Again this week, seabirds are the focus of this column. Two weeks ago it was shearwaters, last week it was the brown booby and now it is a phalarope. It is August, the beginning of seabird migration.

A red-necked phalarope comes to the shore. — Lanny McDowell

The first-ever brown booby was seen as it arrived on August 6 as it rode into Menemsha on the bow of Captain Walter Dixon’s dragger Peddler. Many people got to see this unusual visitor, which hung out on the jetty on the Lobsterville side of the entrance into Menemsha Pond, and allowed people to get within 10 feet. It was always preening except when it was scarfing down handouts from fishermen. Such behavior is not normal for a seabird that lives on the ocean and comes to land only to nest.

Because of its unusual behavior and the poor condition of its feathers, the booby was captured on the afternoon of August 9 and taken to Gus Ben David. Please realize that capturing such a large strong bird with a big sharp beak is dangerous, and must be left to professionals with experience handling such birds; Luanne Johnson safely captured the booby. Rehabilitating them is even more complex and must be left to someone – like Gus – who has rehabilitated a wide variety of wildlife species, including many seabirds.

Gus reports that the booby is energetic and eating well, but for some unknown reason, its feathers are not waterproof; the feathers absorb water just like a sponge. This is not good for a seabird that lives by catching fish in the ocean! It will likely need to remain in captivity until it molts and grows new feathers.

The past few weeks have produced a few seabird sightings including razorbills, shearwaters and a murre as reported in this column in the past two weeks. The razorbill, which was first observed on August 2, was most recently sighted by Stephanie Mashek on August 9 at Harthaven. Allan Keith and Gus BenDavid report that on August 13, the razorbill had moved on to Sarson’s Island.

A turkey vulture appreciates the altitude. — Lanny McDowell

The most recent chapter of the seabird saga came on August 11, when my Saturday morning Guided Birding Tour found a phalarope on Norton Point Beach. The visibility was less than optimal, as we were at the boat-launching ramp on Edgartown Bay Road, looking through my spotting scope on a hazy morning.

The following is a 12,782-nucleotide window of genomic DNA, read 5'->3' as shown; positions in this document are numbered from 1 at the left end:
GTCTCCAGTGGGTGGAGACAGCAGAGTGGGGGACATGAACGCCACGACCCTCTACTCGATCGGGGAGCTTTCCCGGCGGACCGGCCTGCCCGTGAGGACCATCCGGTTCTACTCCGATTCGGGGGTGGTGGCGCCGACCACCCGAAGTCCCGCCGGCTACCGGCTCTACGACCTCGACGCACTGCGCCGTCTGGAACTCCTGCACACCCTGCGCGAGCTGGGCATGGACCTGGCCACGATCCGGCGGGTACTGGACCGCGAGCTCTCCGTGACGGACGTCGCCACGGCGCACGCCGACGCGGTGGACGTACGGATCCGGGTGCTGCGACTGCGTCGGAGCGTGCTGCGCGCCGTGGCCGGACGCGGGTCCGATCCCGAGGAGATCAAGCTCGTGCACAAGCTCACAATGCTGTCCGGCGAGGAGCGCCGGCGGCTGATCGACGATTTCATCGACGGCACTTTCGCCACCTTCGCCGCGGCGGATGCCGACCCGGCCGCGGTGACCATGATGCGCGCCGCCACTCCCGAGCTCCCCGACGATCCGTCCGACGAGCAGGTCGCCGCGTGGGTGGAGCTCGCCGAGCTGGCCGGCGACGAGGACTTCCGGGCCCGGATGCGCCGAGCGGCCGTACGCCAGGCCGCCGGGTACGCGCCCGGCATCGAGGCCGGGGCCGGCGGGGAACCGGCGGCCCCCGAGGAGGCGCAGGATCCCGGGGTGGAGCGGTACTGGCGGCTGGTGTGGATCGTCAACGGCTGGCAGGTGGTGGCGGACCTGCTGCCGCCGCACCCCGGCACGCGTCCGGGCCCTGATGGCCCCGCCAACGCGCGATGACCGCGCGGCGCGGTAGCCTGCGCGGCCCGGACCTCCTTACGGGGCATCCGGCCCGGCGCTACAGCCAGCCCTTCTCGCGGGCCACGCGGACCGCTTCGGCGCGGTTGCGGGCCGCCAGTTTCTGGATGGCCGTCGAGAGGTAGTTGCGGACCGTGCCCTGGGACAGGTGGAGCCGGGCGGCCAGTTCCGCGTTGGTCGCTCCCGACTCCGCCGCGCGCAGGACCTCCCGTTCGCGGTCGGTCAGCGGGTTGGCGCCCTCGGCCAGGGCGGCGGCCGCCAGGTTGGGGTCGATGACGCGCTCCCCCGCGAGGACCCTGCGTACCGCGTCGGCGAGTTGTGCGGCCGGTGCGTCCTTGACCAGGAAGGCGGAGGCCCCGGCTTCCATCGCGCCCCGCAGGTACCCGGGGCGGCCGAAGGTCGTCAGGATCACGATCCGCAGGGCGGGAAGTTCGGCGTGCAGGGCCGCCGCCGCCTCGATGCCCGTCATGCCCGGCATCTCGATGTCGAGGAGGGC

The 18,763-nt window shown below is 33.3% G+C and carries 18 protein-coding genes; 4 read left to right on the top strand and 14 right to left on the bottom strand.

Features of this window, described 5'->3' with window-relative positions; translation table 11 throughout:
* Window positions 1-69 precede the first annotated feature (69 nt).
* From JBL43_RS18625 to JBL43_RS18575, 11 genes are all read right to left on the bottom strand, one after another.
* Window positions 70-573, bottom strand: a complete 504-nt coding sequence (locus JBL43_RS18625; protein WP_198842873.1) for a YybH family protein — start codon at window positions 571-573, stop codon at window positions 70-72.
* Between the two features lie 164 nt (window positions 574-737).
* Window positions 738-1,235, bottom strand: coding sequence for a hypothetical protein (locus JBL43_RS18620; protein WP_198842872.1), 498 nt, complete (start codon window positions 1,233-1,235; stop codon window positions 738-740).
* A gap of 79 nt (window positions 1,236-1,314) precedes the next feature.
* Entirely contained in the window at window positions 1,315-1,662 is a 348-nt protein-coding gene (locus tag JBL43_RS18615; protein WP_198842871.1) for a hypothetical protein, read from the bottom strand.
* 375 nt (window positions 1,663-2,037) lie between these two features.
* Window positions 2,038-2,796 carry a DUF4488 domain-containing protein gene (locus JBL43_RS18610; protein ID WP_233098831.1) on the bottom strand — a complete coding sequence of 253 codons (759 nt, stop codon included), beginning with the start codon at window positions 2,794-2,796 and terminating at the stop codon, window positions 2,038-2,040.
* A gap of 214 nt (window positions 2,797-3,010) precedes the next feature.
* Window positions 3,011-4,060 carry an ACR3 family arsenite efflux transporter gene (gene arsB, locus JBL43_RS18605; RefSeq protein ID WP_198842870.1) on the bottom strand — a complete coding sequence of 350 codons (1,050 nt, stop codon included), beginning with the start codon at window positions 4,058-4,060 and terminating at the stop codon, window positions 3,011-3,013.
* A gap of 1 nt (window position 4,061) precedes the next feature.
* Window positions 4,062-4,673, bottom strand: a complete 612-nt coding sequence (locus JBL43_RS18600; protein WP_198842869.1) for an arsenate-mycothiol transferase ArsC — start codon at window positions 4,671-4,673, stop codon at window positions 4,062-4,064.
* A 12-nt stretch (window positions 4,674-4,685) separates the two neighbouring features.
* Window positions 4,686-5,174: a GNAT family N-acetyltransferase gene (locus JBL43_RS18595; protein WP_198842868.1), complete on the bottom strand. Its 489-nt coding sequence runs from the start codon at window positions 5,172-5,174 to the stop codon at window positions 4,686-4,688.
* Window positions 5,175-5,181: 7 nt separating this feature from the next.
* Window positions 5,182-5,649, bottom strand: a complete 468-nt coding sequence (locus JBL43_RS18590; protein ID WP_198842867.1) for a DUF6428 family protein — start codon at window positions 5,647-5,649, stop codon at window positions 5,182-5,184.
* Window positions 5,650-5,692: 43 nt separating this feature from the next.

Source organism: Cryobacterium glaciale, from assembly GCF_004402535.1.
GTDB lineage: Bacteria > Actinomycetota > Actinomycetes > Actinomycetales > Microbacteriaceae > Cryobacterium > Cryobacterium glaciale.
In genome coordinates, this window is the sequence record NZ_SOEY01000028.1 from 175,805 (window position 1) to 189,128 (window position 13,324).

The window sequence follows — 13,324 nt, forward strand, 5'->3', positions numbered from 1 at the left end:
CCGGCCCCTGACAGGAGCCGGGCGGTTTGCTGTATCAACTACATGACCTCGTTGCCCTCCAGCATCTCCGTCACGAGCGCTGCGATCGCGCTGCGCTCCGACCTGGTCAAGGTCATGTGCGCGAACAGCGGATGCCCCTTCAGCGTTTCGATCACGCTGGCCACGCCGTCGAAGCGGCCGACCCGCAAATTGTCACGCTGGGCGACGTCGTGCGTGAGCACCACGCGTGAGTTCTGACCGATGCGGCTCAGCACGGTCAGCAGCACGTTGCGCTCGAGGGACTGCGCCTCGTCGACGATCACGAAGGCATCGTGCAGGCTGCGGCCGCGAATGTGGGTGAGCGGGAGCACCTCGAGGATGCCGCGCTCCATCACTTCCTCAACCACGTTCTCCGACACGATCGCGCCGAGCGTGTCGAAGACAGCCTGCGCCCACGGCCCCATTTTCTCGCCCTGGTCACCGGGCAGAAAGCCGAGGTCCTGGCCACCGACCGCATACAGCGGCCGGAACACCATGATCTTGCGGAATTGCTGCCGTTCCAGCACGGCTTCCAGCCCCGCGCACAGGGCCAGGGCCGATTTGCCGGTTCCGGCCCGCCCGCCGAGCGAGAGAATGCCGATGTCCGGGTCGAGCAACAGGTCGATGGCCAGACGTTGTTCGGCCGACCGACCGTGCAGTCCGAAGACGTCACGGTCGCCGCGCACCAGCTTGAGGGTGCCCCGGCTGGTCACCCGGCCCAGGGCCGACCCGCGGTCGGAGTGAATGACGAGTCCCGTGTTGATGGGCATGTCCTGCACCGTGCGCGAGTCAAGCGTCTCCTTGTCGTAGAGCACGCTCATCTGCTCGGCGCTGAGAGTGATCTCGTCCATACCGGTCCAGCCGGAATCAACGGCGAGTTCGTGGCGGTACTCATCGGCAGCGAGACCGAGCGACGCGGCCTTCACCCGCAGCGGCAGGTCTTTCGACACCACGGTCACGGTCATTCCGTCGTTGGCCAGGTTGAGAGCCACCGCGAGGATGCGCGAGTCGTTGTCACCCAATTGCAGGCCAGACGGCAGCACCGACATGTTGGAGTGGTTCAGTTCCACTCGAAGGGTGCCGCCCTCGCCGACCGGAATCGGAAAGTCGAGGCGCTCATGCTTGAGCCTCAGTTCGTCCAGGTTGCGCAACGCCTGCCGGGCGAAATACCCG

We observed the phalarope’s characteristic behavior of swimming in tight circles, which raises their food up to the surface where they can catch and eat it. Otherwise, all we could see was an overall dark, small headed and long-necked shorebird with a needle-thin bill. It, most likely, was a red-necked phalarope but we could not see enough details to safely distinguish it from a red phalarope. Either of these species, had they read their bird books, would know they are supposed to be well out to sea at this time of the year.

Why has there been an influx of seabirds? Their migration begins in July and peaks in August. A boat trip out to the continental slope and the Gulf Stream is likely to find these and other seabird species.

Immature great blue herons are abundant. — Lanny McDowell

Bird Sightings

David Dollenmayer reports two black-crowned night-herons at Sheriff’s Meadow Pond on August 12.

I visited the Squibnocket area on August 12 with Erek Nimphius and his family; our highlights included cedar waxwings, bobwhite and an osprey family on a natural tree nest rather than the more typical artificial nesting platform.

At Squibnocket Beach, we found a flock of shorebirds including semipalmated plover, black-bellied plover, ruddy turnstone and sanderling. Two immature common eiders were feeding in the copious seaweed close to shore. Later that afternoon, I heard the distinctive call of a black-billed cuckoo at Cedar Tree Neck.

The gradient of the great blue heron's wing. — Lanny McDowell

Immature great blue herons are becoming abundant now – Debra Luce is the latest to report one at Lagoon Pond on August 10. Soon the adult great blues will be arriving, with white on top of their head and a black stripe over the eye rather than the dull black caps of the immatures.

On August 8, Dahlia Rudavsky spotted an immature turkey vulture eating its dinner in a tree near Sengekontacket Pond. There were also short-billed dowitchers, ruddy turnstones and oystercatchers on the pond’s tidal flats.

Lucy Louvrain reports that a hermit thrush visited her Katama yard on August 9.

And, last but not least, Ed Grazda reports a family of eastern bluebirds in his birdbath near Peaked Hill on August 7. The breeding season is ending and southbound migrants have started to show up.

Please report all your sightings to

Robert Culbert leads Saturday morning Guided Birding Tours and is an ecological consultant living in Vineyard Haven.